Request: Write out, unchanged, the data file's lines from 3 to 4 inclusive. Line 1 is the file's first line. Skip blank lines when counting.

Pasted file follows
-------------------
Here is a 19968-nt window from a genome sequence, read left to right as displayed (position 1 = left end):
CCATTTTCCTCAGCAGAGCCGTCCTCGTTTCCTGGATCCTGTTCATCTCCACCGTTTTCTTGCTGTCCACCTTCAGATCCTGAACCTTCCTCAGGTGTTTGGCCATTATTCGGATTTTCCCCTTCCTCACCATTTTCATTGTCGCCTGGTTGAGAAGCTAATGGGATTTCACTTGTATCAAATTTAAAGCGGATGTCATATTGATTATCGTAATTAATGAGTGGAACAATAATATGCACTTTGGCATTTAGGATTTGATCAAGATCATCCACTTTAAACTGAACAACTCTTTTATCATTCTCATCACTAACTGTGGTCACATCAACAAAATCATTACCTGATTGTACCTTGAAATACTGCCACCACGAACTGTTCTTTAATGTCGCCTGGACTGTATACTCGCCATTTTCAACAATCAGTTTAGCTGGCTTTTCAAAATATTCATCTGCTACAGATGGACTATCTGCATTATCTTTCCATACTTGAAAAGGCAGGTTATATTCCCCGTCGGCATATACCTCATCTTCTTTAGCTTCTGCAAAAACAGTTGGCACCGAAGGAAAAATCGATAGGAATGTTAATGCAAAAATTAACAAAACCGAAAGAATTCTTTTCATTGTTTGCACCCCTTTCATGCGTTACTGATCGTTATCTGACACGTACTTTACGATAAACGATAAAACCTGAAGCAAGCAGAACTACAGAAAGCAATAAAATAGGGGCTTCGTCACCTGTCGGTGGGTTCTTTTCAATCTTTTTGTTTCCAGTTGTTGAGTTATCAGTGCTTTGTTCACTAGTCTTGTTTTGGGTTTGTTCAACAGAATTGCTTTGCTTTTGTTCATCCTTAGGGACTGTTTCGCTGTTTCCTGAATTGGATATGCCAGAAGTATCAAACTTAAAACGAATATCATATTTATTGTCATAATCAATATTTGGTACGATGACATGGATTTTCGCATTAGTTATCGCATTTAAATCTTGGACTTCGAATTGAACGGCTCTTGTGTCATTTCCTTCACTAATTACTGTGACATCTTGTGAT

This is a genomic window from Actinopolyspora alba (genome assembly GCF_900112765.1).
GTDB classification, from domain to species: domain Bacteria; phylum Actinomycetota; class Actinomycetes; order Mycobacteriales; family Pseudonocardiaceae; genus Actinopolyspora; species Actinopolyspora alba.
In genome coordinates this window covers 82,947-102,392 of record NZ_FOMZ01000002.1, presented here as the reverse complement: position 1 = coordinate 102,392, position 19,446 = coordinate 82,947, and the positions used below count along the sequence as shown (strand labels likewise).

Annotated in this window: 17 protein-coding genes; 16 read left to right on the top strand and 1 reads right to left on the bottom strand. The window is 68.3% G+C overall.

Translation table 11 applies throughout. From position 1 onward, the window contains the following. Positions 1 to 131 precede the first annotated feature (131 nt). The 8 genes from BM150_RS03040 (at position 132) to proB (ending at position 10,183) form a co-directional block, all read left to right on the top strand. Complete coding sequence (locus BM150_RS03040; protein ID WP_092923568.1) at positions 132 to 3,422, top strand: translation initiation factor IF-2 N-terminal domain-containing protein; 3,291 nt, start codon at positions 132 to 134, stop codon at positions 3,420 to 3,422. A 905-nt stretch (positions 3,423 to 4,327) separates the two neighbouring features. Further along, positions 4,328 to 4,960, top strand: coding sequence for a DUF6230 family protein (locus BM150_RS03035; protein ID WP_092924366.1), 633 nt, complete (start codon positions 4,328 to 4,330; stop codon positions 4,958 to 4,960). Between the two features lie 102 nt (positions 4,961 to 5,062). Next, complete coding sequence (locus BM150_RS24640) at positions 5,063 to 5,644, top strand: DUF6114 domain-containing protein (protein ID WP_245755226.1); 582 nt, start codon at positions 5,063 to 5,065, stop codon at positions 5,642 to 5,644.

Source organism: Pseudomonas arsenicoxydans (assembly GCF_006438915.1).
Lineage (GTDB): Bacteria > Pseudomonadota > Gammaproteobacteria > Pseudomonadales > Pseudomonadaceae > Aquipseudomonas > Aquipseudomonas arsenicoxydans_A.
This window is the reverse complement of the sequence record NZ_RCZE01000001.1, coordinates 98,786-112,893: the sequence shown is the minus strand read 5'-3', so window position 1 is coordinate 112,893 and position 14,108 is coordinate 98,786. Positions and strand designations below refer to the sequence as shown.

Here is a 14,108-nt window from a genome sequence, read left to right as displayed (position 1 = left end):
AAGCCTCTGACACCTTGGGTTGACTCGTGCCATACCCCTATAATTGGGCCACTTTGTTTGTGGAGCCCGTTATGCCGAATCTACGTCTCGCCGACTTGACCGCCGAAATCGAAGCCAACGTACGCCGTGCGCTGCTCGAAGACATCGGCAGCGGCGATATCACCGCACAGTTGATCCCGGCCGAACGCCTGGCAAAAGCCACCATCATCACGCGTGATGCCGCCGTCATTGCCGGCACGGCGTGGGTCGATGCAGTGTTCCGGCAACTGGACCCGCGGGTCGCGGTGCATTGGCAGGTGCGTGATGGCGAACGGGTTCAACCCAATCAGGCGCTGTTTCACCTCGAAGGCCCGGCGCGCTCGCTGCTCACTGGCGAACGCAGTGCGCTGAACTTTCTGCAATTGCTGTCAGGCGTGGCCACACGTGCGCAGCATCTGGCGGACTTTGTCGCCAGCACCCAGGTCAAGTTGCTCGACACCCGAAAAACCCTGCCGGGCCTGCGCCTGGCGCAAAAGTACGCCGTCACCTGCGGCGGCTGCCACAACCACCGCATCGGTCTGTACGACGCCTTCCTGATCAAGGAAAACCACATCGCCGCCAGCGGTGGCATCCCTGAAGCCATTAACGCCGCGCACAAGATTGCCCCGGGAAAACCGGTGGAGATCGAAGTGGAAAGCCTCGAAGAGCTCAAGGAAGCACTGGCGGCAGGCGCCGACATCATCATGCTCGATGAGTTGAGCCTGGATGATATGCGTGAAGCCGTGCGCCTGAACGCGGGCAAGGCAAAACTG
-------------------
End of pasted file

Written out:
This is a genomic window from Actinopolyspora alba (genome assembly GCF_900112765.1).
GTDB classification, from domain to species: domain Bacteria; phylum Actinomycetota; class Actinomycetes; order Mycobacteriales; family Pseudonocardiaceae; genus Actinopolyspora; species Actinopolyspora alba.